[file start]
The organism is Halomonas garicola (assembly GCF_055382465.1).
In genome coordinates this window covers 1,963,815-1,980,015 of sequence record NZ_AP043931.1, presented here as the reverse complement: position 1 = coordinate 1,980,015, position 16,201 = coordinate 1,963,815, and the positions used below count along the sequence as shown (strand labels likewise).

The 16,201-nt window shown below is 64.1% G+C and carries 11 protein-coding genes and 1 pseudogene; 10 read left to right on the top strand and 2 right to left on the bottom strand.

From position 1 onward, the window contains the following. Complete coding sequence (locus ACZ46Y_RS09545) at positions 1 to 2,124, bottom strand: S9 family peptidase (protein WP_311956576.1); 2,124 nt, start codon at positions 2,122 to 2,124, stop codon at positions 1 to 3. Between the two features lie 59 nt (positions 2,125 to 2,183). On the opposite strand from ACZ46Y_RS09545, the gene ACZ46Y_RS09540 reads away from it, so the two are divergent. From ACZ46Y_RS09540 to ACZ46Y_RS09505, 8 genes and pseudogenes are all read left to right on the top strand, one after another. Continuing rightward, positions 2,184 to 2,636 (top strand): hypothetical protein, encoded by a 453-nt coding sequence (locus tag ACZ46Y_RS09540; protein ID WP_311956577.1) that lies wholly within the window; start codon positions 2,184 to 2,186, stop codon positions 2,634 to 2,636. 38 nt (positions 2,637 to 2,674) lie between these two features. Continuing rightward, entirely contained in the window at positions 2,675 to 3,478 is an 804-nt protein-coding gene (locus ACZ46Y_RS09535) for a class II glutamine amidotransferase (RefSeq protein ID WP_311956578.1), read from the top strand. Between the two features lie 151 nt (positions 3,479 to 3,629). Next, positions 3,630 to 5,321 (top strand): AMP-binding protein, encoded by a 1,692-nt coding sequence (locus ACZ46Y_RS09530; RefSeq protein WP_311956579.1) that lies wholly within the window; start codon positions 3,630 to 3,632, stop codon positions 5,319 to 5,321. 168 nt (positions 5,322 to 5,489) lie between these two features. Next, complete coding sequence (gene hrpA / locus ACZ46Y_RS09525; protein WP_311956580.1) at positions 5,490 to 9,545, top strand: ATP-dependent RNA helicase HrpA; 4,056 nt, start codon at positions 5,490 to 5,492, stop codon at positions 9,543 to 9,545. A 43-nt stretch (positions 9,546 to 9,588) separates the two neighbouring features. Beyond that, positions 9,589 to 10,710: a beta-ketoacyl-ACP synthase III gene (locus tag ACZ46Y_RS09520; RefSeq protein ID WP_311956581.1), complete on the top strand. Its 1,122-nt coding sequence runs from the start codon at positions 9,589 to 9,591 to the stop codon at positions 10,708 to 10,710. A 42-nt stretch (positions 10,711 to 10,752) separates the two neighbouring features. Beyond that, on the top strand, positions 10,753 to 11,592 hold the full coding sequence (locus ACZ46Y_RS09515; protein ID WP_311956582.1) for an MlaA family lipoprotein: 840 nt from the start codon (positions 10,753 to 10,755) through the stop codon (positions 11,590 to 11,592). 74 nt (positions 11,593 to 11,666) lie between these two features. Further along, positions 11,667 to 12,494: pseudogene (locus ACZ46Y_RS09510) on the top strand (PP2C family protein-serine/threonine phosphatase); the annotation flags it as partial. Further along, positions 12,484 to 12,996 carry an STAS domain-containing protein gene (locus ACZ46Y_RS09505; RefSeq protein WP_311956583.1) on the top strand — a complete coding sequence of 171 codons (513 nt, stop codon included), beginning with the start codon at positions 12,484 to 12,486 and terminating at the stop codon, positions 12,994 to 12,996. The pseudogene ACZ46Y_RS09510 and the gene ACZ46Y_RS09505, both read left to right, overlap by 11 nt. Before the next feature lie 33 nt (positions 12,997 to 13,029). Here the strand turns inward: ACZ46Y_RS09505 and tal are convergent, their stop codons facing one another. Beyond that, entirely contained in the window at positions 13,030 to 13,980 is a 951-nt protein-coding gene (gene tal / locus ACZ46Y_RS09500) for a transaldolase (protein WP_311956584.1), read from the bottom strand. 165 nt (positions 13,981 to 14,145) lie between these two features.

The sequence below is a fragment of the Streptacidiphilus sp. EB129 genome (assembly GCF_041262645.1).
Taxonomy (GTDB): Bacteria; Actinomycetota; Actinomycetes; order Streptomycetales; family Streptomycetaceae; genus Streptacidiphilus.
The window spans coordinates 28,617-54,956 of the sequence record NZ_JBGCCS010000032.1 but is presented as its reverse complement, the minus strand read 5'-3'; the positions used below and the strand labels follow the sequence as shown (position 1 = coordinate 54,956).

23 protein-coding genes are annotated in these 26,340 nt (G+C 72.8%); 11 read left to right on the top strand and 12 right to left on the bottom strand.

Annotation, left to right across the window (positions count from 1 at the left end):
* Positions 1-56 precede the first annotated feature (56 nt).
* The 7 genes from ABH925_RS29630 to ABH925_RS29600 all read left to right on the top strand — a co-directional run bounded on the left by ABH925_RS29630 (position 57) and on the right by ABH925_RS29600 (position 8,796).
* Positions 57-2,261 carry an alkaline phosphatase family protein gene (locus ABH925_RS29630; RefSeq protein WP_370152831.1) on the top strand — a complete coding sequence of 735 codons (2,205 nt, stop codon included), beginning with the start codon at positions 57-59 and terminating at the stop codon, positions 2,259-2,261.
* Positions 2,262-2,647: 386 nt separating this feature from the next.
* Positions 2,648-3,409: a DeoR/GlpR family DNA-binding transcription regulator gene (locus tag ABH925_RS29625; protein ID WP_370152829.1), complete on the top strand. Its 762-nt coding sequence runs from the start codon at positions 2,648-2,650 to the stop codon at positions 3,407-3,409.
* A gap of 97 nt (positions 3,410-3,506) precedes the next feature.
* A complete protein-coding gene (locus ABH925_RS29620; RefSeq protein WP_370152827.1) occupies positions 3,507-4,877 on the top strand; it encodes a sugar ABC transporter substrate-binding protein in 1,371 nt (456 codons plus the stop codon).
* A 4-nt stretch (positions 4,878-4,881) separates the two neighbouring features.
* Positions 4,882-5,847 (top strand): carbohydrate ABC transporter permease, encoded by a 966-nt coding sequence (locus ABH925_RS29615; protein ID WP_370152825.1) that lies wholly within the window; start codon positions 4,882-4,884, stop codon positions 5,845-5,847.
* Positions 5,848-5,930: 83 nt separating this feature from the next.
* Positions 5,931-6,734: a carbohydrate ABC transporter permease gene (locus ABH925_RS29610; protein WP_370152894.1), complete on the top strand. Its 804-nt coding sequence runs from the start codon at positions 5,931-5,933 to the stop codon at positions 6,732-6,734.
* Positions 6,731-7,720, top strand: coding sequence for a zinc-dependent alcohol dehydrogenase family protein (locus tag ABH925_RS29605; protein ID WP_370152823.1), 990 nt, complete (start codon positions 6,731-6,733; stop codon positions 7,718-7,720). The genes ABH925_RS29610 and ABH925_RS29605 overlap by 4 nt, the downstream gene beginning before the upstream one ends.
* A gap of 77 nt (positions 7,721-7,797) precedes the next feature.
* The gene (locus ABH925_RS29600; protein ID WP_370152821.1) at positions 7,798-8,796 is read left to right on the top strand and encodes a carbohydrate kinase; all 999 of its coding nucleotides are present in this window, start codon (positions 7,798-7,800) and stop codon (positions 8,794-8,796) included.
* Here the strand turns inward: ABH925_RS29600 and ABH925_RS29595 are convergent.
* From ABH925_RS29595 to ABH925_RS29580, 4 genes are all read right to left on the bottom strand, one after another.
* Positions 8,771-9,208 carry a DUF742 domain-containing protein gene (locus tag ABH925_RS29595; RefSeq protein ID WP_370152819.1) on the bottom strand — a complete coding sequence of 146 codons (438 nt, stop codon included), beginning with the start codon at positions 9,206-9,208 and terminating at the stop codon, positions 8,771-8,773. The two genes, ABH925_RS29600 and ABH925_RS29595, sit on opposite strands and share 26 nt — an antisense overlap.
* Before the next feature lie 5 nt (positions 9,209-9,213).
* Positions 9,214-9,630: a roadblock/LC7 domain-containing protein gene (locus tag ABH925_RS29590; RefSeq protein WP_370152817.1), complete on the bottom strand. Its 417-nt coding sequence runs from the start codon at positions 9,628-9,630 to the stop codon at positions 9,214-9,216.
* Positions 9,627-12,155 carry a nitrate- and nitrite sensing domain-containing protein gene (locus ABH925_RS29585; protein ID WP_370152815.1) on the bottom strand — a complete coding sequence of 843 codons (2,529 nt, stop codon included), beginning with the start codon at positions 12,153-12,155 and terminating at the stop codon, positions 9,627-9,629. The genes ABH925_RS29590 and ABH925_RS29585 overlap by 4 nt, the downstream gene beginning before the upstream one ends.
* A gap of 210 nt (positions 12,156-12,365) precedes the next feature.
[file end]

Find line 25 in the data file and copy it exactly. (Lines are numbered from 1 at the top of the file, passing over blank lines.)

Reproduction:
* From ABH925_RS29595 to ABH925_RS29580, 4 genes are all read right to left on the bottom strand, one after another.